Beaverton Water

Notice: Water Guidance for Reopening Buildings. The temporary shutdown or reduced operation of a building and reductions in normal water use can create hazards for returning occupants. Get guidance for reopening buildings after prolonged shutdown or reduced operation to ensure the safety of your occupants and building water system and devices. Learn more.

Major Projects

Beaverton Purple Pipe: The Beaverton Purple Pipe is a new water system that will route cleaned stormwater for irrigation and stream recharge to irrigate green spaces like parks, school grounds and yards.

Cooper Mountain Reservoir: This new 5.5-million-gallon water reservoir and associated improvements will serve existing development on the eastern slope of Cooper Mountain, new development underway in South Cooper Mountain, and future development in Urban Reserve Area 6B.

Providing safe and reliable drinking water

Beaverton is committed to providing safe, quality and reliable water to our customers. Your water travels about 20 miles by pipeline to the city’s storage reservoirs and then through a vast underground network of pipes to our homes, businesses, schools, parks and other community assets. Our water distribution system never stops, ensuring that you receive quality drinking water when and where you need it. 

The city currently provides water to approximately 73% of Beaverton residents. Remaining residents are supplied water by Tualatin Valley Water District (TVWD), Raleigh Water District, or the West Slope Water District.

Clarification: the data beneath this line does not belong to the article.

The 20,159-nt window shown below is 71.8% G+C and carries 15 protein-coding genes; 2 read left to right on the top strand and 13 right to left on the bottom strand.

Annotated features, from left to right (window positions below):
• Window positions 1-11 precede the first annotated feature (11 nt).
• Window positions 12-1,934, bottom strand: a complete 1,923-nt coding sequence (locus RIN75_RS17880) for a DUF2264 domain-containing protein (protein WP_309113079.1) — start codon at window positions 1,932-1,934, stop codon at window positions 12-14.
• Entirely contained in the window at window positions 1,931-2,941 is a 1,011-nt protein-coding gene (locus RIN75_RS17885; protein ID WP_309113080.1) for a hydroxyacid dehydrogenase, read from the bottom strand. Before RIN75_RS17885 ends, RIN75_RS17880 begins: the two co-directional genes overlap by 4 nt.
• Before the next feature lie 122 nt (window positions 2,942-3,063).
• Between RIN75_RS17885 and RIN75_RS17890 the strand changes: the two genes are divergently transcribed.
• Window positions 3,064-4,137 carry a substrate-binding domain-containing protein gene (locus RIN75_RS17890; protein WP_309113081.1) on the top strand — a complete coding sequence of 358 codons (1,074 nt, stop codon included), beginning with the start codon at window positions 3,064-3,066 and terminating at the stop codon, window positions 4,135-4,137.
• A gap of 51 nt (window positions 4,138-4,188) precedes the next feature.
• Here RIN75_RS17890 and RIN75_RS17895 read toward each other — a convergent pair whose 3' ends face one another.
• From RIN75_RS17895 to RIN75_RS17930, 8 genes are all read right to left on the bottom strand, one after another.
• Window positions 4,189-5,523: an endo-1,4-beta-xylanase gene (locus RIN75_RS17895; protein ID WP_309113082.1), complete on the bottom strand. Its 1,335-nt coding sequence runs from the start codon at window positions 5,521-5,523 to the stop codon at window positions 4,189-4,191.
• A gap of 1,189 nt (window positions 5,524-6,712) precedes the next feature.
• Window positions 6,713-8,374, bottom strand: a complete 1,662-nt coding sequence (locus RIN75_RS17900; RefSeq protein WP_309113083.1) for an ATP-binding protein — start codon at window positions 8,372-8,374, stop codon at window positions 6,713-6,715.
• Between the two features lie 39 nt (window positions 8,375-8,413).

Transition of Tualatin Valley Water District Customers 

Water service is transferring for approximately 4,100 Tualatin Valley Water District customers to the City of Beaverton. Read more about the transition

Find Your Water Provider

From Source to Tap, Where Our Water Comes From

In Beaverton, our primary source of drinking water is surface water from the upper Tualatin River that is provided via the Joint Water Commission (JWC) water treatment plant.

2019 Water Quality Report

Each year, we collect and analyze thousands of water samples to ensure the city’s drinking water makes the grade. We’re proud that Beaverton’s water meets or exceeds all State of Oregon and federal Safe Drinking Water Act standards.

Check which CCR is yours

The Water Quality Report is also known as the Consumer Confidence Report (CCR), and the two terms, CCR and Drinking Water Quality Report are used interchangeably to identify the same document.

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